Hong Kong’s Hang Seng had its best week since 2011. The benchmark popped 5.36 per cent on Friday to extend its tally for the week to 8.7 per cent. The Shanghai Composite gained 2.43 per cent for the day and 5.3 per cent for the week.
US-listed Chinese stocks logged strong gains. Alibaba put on 7.05 per cent. Bilibili surged 22.88 per cent.
“There’s some rumour that the potential exists for a pivot away from their zero-COVID policy, which is why China rallied so strongly,” Tom Mantione, managing director at UBS Private Wealth Management, told MarketWatch.
Friday’s gains helped trim losing weeks for the US’s major benchmarks. The S&P 500 lost 3.3 per cent. The Dow gave up 1.4 per cent. The Nasdaq Composite slumped 5.6 per cent, its biggest percentage loss since January.
The S&P/ASX 200 looked primed for a spectacular start to the week until Chinese health authorities intervened. On Saturday, health officials held a news conference to dismiss rumours on social media of a looming pivot away from zero-Covid. The national health commission insisted it would stick “unswervingly” to current policy.
“We should adhere to the principle of putting people and lives first, and the broader strategy of preventing imports from outside and internal rebounds,” disease control official Hu Xiang told reporters.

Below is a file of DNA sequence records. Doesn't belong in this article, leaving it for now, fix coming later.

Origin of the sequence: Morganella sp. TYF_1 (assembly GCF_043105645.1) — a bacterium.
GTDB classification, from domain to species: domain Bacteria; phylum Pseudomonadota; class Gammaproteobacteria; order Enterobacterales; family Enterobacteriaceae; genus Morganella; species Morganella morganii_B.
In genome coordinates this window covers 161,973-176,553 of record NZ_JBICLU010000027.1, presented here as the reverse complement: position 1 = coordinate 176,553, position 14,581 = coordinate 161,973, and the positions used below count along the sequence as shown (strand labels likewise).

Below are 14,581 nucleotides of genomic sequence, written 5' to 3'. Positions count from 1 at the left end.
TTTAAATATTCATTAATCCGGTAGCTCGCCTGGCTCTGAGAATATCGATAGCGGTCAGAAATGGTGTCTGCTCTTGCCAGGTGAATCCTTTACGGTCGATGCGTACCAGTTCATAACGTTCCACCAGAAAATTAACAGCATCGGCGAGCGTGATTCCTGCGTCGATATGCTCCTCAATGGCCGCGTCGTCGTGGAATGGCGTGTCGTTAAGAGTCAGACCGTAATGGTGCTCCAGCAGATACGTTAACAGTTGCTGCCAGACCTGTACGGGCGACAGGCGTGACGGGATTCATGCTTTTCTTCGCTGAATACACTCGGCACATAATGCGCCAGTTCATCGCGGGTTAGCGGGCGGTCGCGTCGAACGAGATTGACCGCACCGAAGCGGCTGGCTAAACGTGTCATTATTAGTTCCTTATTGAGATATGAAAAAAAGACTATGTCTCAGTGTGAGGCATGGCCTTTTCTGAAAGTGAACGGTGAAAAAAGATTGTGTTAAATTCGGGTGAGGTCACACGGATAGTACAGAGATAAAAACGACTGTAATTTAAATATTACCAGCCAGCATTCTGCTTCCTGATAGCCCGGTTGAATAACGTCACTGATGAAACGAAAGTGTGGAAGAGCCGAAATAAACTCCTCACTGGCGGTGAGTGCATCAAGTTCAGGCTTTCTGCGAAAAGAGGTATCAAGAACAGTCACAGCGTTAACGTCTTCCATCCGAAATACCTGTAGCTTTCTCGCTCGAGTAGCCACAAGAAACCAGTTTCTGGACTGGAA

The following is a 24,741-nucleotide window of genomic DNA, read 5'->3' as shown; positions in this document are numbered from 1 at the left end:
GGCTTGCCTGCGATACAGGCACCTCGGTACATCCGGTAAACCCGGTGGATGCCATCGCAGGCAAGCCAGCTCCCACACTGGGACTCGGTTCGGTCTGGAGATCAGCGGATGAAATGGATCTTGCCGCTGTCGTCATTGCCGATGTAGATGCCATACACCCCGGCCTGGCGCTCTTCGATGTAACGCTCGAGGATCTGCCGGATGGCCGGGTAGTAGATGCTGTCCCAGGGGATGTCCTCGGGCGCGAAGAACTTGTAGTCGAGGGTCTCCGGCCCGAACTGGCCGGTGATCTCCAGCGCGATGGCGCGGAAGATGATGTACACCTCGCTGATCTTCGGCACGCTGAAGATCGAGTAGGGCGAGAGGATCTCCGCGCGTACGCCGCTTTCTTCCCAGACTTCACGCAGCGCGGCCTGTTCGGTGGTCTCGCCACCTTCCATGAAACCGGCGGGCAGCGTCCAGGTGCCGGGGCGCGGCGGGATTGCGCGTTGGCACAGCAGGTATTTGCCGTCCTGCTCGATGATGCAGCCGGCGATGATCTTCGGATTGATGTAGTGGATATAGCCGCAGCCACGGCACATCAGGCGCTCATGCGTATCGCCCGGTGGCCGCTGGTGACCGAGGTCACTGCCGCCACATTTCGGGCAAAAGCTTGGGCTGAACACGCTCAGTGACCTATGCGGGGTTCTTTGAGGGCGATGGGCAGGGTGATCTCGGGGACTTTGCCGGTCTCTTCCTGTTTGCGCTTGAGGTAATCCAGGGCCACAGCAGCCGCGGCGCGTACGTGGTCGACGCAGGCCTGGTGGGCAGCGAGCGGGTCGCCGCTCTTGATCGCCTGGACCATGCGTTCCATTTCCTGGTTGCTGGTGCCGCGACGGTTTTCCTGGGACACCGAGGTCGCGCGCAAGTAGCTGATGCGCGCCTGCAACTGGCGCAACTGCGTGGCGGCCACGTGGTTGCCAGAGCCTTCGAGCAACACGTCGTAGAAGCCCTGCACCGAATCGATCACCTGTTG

That news clouds the prospects for today. Saturday’s ASX futures figure appears optimistic. Commodity markets seem likely to give back some of last week’s spectacular gains.
The dollar may provide clues to today’s action. The Aussie surged 2.9 per cent on Friday, its strongest rally in 11 years. This morning, the local unit eased 0.81 per cent to 64.1 US cents.
Commodities soared on Friday as traders bet a relaxation of zero-Covid would oil the struggling Chinese economy and ease global supply-chain issues that have been one of the causes of this year’s explosion in inflation.
BHP and Rio Tinto saw extraordinary gains in overseas trade. BHP‘s US-traded depositary receipts flew up 9.75 per cent. The miner’s UK listing popped 7.71 per cent. Rio Tinto gained 10.03 per cent in the US and 7.59 per cent in the UK.
The US materials sector charged up 3.41 per cent. Precious metals miners enjoyed a session to remember: the NYSE Arca Gold Bugs Index soared 10.31 per cent.
Also strong in the US were financials +1.87 per cent, tech +1.67 per cent and industrials +1.59 per cent.